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 stationary projector onto visor 
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One Eyed Hopeful

Joined: Fri Oct 30, 2015 7:23 am
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Has anyone ever researched projecting from a stationary projector, directly onto a visor?

Advantages:
-remove the need to physically carry the active electronics on your face, allowing for much lighter, potentially wider visor. (google cardboard without the phone)
-potentially cheaper, (high resolution stationary DLP projectors vs lightweight high resolution oled display)

Disadvantage:
-Inefficient use of resolution, as the usable projector image would only be the subset of pixels that land on the visor rear-screen at various angles/positions.
-Brightness loss from rear-projection at a distance.
-Would have to stay in focus over the defined range of the user's head.

Just curious,
Rob.


Thu Dec 03, 2015 10:32 am
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Binocular Vision CONFIRMED!
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Joined: Mon May 24, 2010 8:43 pm
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Another advantage, is that you can have some powerful computers generating the images, since they dont have to be on the user.

It may be possible to make the resolution better by zooming the projector, and tracking the user's head. I have seen a system that projected a computer generated face onto an actor's own face. However, the demo I saw certainly did not keep the projected image aligned with the actor's face good enough. I would think that for VR, the alignment would have to be much, much better.

-Joe


Fri Dec 04, 2015 6:32 pm
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One Eyed Hopeful

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Yes, I mean for motorized tracking, it would only be required to move coarsely at a slower speed.
Pixel-resolution tracking would still be done by projecting a sub-set of the pixels onto the goggles.
Focus control could be avoided by laser projector.

Even without the motorized tracking, I envision a setup like this costing roughly <$100 for hobbyists. The bulk of which would be a pocket projector, the rest for LED tracking, two lenses, and goggles.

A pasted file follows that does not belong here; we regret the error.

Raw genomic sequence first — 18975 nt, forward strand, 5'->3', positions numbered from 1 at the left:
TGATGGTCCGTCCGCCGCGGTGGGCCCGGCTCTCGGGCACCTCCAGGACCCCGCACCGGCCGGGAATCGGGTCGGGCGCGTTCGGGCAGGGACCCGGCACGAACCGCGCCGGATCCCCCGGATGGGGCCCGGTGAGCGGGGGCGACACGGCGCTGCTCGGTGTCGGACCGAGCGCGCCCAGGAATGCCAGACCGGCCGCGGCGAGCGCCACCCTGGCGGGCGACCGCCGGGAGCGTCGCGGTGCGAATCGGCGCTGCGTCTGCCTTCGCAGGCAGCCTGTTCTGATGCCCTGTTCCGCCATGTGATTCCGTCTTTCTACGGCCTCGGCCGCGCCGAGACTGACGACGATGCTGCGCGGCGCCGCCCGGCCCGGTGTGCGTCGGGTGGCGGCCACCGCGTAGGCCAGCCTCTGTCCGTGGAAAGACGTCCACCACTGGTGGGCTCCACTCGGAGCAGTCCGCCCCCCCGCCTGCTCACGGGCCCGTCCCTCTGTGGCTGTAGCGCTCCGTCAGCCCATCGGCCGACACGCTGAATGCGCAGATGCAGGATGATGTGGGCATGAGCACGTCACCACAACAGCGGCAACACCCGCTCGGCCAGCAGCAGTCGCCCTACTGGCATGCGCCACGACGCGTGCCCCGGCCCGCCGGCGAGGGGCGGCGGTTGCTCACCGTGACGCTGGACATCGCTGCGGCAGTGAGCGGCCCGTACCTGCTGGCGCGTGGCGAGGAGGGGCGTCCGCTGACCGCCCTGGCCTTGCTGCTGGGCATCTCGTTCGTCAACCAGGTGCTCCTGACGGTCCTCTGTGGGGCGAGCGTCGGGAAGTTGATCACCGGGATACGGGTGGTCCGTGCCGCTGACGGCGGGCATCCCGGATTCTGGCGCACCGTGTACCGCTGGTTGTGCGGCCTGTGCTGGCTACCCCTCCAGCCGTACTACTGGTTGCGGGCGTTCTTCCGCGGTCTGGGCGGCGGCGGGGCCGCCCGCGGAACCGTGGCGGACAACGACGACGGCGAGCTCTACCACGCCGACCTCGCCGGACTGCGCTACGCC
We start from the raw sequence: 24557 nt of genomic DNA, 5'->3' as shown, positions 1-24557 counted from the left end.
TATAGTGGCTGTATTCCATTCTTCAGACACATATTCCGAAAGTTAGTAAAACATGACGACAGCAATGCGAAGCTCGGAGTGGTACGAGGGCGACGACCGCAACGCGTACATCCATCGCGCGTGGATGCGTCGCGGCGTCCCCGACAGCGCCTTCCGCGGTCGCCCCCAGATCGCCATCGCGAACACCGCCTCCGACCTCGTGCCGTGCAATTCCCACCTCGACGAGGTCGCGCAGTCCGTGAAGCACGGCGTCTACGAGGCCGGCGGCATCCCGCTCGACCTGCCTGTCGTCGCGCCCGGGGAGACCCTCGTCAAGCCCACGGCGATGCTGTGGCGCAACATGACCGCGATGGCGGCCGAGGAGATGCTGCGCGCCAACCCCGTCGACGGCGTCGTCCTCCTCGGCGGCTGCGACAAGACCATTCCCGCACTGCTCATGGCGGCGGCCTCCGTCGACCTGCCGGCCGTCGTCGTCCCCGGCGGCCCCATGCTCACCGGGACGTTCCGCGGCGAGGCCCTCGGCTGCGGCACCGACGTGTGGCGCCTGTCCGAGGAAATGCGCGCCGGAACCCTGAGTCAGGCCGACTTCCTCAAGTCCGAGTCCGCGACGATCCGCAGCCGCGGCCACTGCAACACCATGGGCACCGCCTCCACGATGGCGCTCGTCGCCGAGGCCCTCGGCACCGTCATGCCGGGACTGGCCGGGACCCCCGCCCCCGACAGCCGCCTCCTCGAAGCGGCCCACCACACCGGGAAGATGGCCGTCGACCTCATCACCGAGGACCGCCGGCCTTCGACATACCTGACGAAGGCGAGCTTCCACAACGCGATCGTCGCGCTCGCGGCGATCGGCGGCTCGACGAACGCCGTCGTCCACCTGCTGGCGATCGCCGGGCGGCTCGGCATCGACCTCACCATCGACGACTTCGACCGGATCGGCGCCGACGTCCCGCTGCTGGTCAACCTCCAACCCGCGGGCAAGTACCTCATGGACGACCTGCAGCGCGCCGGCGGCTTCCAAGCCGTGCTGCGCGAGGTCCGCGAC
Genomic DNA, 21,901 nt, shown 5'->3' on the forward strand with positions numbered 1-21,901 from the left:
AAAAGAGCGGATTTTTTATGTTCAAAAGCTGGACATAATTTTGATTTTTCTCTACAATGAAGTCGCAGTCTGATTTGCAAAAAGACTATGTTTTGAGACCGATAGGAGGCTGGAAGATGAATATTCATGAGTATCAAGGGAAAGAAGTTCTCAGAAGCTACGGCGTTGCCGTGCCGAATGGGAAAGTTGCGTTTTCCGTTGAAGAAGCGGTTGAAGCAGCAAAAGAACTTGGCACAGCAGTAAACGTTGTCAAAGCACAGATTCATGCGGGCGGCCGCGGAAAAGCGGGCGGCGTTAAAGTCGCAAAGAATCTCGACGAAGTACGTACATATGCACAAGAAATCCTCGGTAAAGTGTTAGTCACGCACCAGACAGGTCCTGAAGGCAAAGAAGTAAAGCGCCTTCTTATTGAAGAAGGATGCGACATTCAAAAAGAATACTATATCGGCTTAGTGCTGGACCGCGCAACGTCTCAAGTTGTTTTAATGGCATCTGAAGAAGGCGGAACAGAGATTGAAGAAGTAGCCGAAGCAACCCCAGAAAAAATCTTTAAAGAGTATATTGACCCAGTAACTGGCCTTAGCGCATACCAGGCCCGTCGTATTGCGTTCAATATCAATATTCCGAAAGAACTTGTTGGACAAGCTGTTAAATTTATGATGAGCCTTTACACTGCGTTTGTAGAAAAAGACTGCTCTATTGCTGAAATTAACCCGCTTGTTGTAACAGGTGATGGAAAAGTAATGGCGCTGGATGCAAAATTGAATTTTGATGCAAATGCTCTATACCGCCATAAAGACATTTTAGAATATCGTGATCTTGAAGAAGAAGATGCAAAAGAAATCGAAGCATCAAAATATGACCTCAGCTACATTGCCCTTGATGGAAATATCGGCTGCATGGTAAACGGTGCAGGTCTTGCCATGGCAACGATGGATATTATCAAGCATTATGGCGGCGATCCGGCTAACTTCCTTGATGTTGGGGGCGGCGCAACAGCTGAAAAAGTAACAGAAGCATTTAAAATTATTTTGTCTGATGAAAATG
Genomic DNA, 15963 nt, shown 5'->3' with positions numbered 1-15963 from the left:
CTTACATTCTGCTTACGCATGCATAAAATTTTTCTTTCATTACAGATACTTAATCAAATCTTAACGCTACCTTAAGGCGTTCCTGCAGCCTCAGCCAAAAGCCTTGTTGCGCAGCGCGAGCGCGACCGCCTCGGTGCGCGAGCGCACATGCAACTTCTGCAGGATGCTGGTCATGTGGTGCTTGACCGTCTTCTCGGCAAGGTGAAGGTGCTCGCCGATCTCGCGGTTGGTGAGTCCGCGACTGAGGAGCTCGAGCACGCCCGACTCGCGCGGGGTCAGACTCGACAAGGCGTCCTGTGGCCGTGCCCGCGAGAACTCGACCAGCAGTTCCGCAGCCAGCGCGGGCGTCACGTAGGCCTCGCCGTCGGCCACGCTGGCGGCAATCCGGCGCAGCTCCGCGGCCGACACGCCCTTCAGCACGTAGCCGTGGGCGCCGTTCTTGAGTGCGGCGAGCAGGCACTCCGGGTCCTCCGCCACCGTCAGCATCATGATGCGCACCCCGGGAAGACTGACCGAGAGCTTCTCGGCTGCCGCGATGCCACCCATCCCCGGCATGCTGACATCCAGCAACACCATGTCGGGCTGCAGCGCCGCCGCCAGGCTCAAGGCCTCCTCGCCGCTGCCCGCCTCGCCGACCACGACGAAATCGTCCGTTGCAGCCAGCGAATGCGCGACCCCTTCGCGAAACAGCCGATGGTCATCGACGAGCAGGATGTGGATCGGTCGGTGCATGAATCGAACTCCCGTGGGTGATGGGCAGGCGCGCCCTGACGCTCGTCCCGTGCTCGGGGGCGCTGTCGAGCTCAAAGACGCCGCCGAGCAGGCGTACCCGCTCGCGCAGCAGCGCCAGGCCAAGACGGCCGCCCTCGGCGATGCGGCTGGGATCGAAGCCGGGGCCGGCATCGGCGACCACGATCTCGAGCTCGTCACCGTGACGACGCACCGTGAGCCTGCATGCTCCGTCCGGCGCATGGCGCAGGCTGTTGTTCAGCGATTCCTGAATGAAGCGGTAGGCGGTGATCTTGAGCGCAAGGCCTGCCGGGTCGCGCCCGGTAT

Practically speaking, such a system would require the users head to remain in a roughly cubic area, 2 feet per side or so.


Mon Dec 07, 2015 7:54 pm
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Binocular Vision CONFIRMED!
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I didn't realize you were thinking of such a small area. I suspect the coming high resolution, flexible OLED displays, will soon eliminate the advantages of your idea.

I looked up the actor projection idea I recalled from a few years ago, and came across a more recent project. The tracking is certainly better, though I still don't think it is good enough for VR. And note how slowly the models move their face. I am guessing that this is necessary for their system to keep up with the movements.
http://weburbanist.com/2015/01/21/face- ... n-mapping/
http://www.mirror.co.uk/news/technology ... en-4943458

Here is the original projector actor that I saw;
http://www.research.ibm.com/people/p/pi ... hics01.pdf

-Joe


Mon Dec 07, 2015 10:58 pm
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One Eyed Hopeful

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Thats a great application of projection mapping.
Still though, if wearing the display with external optical tracking for position, gives reasonable results now, the same quality should be had, by projecting externally I would guess. (assuming no motorized movement).

Even with cheap highres oleds, it would still require tethering for power or data at minimum, but likely the better choice in the end for the same price.
[Edit: I meant upcoming cheap light oleds likely the better choice, as you point out.]


Cheers


Tue Dec 08, 2015 10:50 am
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Binocular Vision CONFIRMED!